Now, unfortunately I’m the type of person who eats her food, rather than taking pictures of it, so I don’t have many visuals.  Any that I do have are pulled from their website (link above).

First and foremost, this restaurant gets major credit for being accessible in a town where accessibility is highly questionable.  In other words, my dad and I tried to go to numerous places in Freeport only to discover that many didn’t even have ramps.  Back to Tuscan Bistro’s accessibility.  It has the whole two doorways entry, but there was plenty of room for me to go in, and move to the side so someone could open the next door.  Luckily, both times we went (yeah, we went twice in 10 days), we had friends with us, so it wasn’t an issue.  The tables were a little high, but nothing out of the normal range.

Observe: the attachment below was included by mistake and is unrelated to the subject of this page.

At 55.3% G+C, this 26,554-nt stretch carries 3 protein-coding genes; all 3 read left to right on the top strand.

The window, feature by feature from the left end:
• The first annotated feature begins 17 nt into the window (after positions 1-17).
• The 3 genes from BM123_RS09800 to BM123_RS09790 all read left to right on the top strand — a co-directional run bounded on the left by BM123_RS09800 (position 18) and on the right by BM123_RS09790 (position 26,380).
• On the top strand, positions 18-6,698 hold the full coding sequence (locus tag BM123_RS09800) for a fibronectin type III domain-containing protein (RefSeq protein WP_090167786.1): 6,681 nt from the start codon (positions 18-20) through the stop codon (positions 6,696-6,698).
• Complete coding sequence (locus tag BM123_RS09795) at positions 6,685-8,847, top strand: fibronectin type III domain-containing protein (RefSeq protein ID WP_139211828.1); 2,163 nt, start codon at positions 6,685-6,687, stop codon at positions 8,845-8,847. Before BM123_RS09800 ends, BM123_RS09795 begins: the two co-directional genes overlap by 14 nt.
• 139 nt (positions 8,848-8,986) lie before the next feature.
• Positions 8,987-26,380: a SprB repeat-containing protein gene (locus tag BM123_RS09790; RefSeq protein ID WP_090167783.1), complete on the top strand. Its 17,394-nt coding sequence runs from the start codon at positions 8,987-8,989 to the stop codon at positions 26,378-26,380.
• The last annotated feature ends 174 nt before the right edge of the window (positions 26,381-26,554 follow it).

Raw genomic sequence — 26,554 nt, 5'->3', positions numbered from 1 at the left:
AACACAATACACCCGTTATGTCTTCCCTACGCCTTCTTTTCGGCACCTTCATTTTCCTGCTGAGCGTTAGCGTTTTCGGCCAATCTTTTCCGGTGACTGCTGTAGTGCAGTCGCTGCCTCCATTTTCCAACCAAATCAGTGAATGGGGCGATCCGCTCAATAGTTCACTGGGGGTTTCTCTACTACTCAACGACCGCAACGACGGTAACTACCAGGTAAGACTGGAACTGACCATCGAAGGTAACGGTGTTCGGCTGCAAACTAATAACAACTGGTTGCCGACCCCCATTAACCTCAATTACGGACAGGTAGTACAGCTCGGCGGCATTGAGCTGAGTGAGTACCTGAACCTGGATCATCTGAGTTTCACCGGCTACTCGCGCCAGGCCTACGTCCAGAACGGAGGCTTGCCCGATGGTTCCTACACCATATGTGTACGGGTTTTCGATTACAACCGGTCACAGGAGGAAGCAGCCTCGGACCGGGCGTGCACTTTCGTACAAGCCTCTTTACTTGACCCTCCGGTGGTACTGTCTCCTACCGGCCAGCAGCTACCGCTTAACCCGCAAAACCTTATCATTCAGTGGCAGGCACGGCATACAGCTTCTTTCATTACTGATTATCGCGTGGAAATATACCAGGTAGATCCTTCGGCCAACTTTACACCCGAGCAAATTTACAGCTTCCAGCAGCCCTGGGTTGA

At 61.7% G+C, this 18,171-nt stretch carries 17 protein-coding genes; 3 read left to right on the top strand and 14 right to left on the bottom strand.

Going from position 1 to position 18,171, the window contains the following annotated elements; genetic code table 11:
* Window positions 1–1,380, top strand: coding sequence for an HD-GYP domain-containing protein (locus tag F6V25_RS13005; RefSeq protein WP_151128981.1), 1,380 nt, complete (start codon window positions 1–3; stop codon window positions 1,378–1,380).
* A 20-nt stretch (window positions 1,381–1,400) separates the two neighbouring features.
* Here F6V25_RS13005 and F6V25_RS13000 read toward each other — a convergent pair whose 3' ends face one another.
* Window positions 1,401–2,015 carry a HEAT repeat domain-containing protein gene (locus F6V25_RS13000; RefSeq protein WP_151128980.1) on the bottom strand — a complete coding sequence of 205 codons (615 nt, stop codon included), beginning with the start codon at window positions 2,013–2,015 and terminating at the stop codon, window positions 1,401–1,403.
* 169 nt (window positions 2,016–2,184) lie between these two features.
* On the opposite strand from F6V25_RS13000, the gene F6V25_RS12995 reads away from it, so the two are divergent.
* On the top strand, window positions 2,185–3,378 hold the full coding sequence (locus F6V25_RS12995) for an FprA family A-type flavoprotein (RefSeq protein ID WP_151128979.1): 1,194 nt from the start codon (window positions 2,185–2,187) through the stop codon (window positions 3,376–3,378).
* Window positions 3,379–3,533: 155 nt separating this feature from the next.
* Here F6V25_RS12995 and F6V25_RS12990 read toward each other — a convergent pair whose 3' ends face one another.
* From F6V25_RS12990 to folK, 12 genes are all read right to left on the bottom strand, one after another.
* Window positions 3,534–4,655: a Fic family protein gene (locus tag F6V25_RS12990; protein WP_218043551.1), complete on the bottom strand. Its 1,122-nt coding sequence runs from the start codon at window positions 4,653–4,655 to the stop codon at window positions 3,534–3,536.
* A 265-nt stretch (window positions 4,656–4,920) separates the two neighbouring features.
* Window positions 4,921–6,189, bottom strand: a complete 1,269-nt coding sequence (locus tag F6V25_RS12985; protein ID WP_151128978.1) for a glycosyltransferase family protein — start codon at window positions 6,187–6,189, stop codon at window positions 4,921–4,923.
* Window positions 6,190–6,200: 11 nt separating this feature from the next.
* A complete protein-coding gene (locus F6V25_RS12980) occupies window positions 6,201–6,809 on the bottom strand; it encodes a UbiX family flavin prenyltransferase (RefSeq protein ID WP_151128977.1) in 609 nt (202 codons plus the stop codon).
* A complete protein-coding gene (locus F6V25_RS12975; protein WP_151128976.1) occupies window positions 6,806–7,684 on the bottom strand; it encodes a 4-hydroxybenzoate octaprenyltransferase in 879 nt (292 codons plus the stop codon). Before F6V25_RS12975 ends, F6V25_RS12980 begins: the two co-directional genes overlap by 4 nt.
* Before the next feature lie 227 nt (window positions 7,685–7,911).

Next, is the service.  Both times, the waitresses interacted with me, so they get bonus points.  It’s not unoften that I get ignored by waiters and waitresses (it’s something about the whole cripple thing, I guess), so when they treat me like a human, they’re basically golden.  That being said, service was a little slow, which I’m okay with.  I enjoy having time to digest between servings.  If you want fast, let them know.

The food!  Both times, we ordered the Salumi Misto to start.  Basically, it’s a meat platter (a surprising find in the health conscious state).  A delicious plate of meat.  For entrees, the first time I got the Four Cheese Ravioli (no meat, but absolutely wonderful for cheese-lovers like me) and the second one was the Bolognese (it’s almost as good as Dad’s ragù. Almost).


 As far as dessert goes, I remember it was good, but I don’t really remember what we got.  In other words, it was less than memorable.  I know I wasn’t disappointed at the time, but I would definitely have preferred to be as impressed with dessert as the rest of the meal.

Lastly, the price.  It wasn’t the cheapest meal, but for what we got, it was a decent price.

My overall rating!